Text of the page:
Newspaper reports about the conflict in Syria increasingly point to a likelihood: that certain strategic Syrian targets will be bombed by the US, with or without its allies. This is to punish Bashar Assad for having allegedly used chemical weapons against defenceless civilians. Horrible deed. The perpetrator deserves to be punished. If Assad personally ordered the killings, will the bombings target him personally? Most likely not. A large number of innocent bystanders will probably be killed. So who is punished by bombing? Is peace likely to result? The answers are, respectively, don’t know and probably not.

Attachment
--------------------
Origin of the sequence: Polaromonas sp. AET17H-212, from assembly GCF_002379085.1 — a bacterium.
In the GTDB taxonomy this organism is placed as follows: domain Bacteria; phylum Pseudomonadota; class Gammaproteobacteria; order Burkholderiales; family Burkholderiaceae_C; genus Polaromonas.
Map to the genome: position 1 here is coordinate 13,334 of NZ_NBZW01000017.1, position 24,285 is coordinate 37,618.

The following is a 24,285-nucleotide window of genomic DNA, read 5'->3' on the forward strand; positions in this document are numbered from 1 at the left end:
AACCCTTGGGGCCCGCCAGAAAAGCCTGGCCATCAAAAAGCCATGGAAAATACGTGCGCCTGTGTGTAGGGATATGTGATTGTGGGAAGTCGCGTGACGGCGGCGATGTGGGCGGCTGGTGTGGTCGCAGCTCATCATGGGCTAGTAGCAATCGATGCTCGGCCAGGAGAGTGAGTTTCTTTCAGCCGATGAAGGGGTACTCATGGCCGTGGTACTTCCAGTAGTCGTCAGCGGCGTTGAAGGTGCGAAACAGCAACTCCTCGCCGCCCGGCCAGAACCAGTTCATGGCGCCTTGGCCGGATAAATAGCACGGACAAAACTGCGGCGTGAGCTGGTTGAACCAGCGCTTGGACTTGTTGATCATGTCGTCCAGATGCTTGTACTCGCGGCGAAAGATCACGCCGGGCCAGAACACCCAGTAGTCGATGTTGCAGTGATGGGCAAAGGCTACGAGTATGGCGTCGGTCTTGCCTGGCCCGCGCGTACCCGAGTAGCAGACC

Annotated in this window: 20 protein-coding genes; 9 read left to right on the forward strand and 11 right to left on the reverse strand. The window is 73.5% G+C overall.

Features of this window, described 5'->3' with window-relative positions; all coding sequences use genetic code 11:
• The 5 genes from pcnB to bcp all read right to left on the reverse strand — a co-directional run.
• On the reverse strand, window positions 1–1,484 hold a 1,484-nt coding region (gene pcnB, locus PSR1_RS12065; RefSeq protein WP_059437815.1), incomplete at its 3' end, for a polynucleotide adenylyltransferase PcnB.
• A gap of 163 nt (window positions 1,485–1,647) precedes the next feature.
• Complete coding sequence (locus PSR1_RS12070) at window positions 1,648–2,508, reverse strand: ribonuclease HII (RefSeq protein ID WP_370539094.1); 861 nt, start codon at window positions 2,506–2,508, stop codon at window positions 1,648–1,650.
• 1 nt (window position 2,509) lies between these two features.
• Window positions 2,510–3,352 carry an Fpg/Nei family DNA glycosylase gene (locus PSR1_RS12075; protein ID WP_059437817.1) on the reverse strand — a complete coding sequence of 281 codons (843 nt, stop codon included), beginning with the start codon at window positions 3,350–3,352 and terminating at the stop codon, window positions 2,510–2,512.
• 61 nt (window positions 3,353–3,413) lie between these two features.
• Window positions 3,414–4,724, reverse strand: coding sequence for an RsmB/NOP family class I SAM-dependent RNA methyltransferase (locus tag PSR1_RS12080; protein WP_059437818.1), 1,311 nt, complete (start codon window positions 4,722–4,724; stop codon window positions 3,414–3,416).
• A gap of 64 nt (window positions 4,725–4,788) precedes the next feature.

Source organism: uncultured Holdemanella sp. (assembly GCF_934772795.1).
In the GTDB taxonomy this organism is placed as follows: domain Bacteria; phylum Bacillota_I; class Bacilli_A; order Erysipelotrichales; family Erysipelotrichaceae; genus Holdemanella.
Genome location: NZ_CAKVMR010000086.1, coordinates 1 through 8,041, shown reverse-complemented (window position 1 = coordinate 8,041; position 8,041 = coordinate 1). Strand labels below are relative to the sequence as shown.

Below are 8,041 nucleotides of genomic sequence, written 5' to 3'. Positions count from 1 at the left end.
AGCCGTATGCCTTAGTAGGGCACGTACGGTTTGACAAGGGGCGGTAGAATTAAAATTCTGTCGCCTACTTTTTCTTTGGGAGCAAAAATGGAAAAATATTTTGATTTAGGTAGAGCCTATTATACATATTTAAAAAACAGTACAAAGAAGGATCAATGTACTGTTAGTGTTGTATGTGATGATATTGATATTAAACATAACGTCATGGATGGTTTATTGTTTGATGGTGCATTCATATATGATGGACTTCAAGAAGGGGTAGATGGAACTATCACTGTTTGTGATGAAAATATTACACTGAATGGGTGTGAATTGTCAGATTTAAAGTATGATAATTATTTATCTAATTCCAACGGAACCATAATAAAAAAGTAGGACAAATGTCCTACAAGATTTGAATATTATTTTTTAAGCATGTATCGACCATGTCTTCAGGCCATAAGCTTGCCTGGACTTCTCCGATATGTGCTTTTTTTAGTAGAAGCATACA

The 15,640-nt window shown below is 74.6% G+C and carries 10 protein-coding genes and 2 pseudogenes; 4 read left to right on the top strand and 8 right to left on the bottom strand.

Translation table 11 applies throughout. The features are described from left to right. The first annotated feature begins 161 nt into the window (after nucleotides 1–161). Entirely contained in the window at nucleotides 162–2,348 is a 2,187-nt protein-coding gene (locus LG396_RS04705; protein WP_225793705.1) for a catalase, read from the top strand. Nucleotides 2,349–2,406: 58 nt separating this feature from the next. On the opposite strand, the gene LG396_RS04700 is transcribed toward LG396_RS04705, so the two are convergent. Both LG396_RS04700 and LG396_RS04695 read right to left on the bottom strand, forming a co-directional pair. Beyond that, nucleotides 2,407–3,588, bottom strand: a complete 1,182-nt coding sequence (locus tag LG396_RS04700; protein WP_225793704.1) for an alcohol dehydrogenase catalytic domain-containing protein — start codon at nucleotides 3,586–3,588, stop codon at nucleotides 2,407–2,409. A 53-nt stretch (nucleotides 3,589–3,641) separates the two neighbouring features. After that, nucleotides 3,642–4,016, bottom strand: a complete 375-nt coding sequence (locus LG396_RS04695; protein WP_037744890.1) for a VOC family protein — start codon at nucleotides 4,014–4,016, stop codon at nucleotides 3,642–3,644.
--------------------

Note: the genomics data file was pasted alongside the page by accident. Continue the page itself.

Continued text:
The International Peace Research Association profiles over 450 undergraduate, Master’s and Doctoral programs and concentrations in peace studies and conflict resolution spread over 40 countries and 38 U.S. states. The total expenditure on all these 450 programs can be estimated at US $ 4.5 billion annually. The Stockholm Institute for Peace Research (SIPRI), in its authoritative yearbook estimates that global military expenditure was US $ 1,753 billion in 2012, equivalent to 2.5 percent of global GDP. If these relative expenditures are taken as a proxy for the choice of war or negotiation to settle global conflicts, then the outlook for Syria is very grim indeed.
For further analysis and alternatives to the use of explosives as peacemakers, see Dr. John Galtung’s essay on a path to peace for Syria that appeared on al-Jazeera more than a year ago. http://www.aljazeera.com/indepth/opinion/2012/04/201241785537516373.html